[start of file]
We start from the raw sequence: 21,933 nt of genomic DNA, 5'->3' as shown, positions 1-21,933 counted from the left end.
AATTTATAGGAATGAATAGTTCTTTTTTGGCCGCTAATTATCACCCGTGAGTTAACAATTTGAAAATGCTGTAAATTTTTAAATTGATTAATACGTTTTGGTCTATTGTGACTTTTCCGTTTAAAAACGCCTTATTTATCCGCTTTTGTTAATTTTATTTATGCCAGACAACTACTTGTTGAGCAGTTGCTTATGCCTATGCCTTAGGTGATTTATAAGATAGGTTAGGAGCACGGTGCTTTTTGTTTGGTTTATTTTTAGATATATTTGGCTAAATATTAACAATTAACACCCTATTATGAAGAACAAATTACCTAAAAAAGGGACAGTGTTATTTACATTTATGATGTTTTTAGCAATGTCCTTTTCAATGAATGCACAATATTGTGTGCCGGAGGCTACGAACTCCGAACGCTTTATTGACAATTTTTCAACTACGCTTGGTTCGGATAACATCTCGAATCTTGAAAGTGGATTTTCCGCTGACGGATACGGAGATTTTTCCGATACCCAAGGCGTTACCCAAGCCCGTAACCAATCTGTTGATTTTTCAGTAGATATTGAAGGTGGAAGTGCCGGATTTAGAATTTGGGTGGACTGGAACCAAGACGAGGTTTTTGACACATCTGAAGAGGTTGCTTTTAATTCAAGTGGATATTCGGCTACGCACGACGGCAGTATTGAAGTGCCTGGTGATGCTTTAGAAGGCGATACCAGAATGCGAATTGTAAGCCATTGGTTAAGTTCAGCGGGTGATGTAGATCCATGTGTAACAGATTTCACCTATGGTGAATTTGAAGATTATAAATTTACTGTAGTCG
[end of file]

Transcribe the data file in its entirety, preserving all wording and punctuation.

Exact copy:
We start from the raw sequence: 21,933 nt of genomic DNA, 5'->3' as shown, positions 1-21,933 counted from the left end.
AATTTATAGGAATGAATAGTTCTTTTTTGGCCGCTAATTATCACCCGTGAGTTAACAATTTGAAAATGCTGTAAATTTTTAAATTGATTAATACGTTTTGGTCTATTGTGACTTTTCCGTTTAAAAACGCCTTATTTATCCGCTTTTGTTAATTTTATTTATGCCAGACAACTACTTGTTGAGCAGTTGCTTATGCCTATGCCTTAGGTGATTTATAAGATAGGTTAGGAGCACGGTGCTTTTTGTTTGGTTTATTTTTAGATATATTTGGCTAAATATTAACAATTAACACCCTATTATGAAGAACAAATTACCTAAAAAAGGGACAGTGTTATTTACATTTATGATGTTTTTAGCAATGTCCTTTTCAATGAATGCACAATATTGTGTGCCGGAGGCTACGAACTCCGAACGCTTTATTGACAATTTTTCAACTACGCTTGGTTCGGATAACATCTCGAATCTTGAAAGTGGATTTTCCGCTGACGGATACGGAGATTTTTCCGATACCCAAGGCGTTACCCAAGCCCGTAACCAATCTGTTGATTTTTCAGTAGATATTGAAGGTGGAAGTGCCGGATTTAGAATTTGGGTGGACTGGAACCAAGACGAGGTTTTTGACACATCTGAAGAGGTTGCTTTTAATTCAAGTGGATATTCGGCTACGCACGACGGCAGTATTGAAGTGCCTGGTGATGCTTTAGAAGGCGATACCAGAATGCGAATTGTAAGCCATTGGTTAAGTTCAGCGGGTGATGTAGATCCATGTGTAACAGATTTCACCTATGGTGAATTTGAAGATTATAAATTTACTGTAGTCG